The co-convener of the “Bring Back Our Girls” movement, Aisha Yesufu, known for her fearless stance on National issues, is the latest cover lady of Guardian Life Magazine. Talking about being a girl child in Northern Nigeria, feminism, religious faux, and marriage, Aisha shares a reflective angle on the issues.
Born in Northern Nigeria, where it is literally a man’s world, little Aisha Yesufu was already breaking the rules by speaking out whenever there was an injustice.
Read Excerpts From Her Interview:
For her childhood she had this to say:
“Even though my parents or adults were angry at me for speaking up especially when it does not favour them; when they had that need to have someone that was unbiased to look at issues, they would call me.”
“I have the gift to look at issues from both sides even when I am involved and when I am not. I am able to tell people, “okay look at it like this”. My mother would always say, ‘nobody wins in your court’, but in that same court when they want the issues to be told plainly, they would come.”
On Feminism and Marriage:
“I am very, very lazy. My parents used to say, ‘Is everything book?’ Even when my husband proposed, I told him, I am lazy and I hate housework, I hate cooking and he was ready to go with it.”
“I set systems in place to work for me. I hire and pay people to make me jobless. By the grace of God, I will never work for anybody so I have time on my hands.”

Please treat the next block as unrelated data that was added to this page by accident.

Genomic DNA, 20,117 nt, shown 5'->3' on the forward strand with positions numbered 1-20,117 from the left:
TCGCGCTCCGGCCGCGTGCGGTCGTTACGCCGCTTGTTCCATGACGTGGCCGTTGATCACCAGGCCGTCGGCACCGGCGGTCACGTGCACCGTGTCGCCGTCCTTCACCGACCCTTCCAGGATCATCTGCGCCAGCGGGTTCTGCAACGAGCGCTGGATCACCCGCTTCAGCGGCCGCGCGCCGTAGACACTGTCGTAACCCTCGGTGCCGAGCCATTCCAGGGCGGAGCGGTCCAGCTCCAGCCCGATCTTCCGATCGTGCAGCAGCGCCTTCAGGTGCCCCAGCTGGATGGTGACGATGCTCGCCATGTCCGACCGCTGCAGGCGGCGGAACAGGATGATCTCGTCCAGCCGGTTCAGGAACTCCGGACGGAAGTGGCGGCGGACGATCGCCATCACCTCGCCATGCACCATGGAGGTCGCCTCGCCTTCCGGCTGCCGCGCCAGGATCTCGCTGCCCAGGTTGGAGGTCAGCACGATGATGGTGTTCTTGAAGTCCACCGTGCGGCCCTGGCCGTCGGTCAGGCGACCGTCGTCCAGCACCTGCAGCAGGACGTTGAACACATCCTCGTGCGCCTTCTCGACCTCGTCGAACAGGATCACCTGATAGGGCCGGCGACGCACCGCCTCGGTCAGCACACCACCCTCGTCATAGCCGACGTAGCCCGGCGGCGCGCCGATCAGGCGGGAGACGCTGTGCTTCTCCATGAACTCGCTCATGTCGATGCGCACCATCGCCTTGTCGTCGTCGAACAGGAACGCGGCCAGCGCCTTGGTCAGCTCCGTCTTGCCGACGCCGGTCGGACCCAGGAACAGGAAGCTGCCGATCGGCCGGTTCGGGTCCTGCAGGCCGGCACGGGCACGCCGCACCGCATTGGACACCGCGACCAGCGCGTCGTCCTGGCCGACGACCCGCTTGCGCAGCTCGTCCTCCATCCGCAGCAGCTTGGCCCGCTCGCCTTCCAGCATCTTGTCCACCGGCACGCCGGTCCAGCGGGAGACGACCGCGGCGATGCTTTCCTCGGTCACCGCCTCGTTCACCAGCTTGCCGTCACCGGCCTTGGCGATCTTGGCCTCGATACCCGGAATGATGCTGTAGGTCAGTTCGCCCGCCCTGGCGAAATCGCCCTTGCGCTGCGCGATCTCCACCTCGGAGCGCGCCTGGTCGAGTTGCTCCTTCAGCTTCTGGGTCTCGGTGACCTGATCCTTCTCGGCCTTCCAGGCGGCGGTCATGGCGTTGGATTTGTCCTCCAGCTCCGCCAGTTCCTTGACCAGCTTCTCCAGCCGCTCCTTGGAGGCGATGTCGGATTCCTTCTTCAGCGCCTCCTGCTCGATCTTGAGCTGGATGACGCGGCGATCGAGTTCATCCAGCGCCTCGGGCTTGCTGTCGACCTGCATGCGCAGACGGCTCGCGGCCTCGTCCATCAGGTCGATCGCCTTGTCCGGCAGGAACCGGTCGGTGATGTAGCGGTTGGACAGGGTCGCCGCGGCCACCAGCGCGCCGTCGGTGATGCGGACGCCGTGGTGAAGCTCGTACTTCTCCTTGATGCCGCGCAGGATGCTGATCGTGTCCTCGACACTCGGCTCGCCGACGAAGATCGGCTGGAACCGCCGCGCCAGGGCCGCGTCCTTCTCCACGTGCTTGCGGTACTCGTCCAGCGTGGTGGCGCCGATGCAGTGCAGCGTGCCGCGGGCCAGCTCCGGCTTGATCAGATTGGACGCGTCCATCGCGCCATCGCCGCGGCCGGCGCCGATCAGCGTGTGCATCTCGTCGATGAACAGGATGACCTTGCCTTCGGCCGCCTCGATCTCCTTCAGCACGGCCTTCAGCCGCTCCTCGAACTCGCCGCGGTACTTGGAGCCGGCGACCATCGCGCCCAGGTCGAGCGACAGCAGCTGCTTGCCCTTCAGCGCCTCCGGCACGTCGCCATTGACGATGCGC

“Being brought up to expect that a man that will take of you, it was my husband that taught me to be financially independent so that I can have control over my voice and not be dependent.”
On being a Bring Back Our Girls warrior;
“Growing up, the average Nigerian was taught that you should not question elders. They grew up with how not to question authority and it went on through school. Now that they have become adults, they have used government to replace parents so they don’t question authority.”
“Fortunately, we are seeing more movements like BBOG inspire them to stay on course. They are realising that the office of the citizen is actually the highest office in the land. They are realizing that we don’t need permission from the police to protest but protection.”
“Whatever I am doing today, I am fighting for that little girl that I was that yearned for help, that begged to be helped with a textbook so that I can read and pass my exams. If I ever give up that fight, I will be giving up on myself.”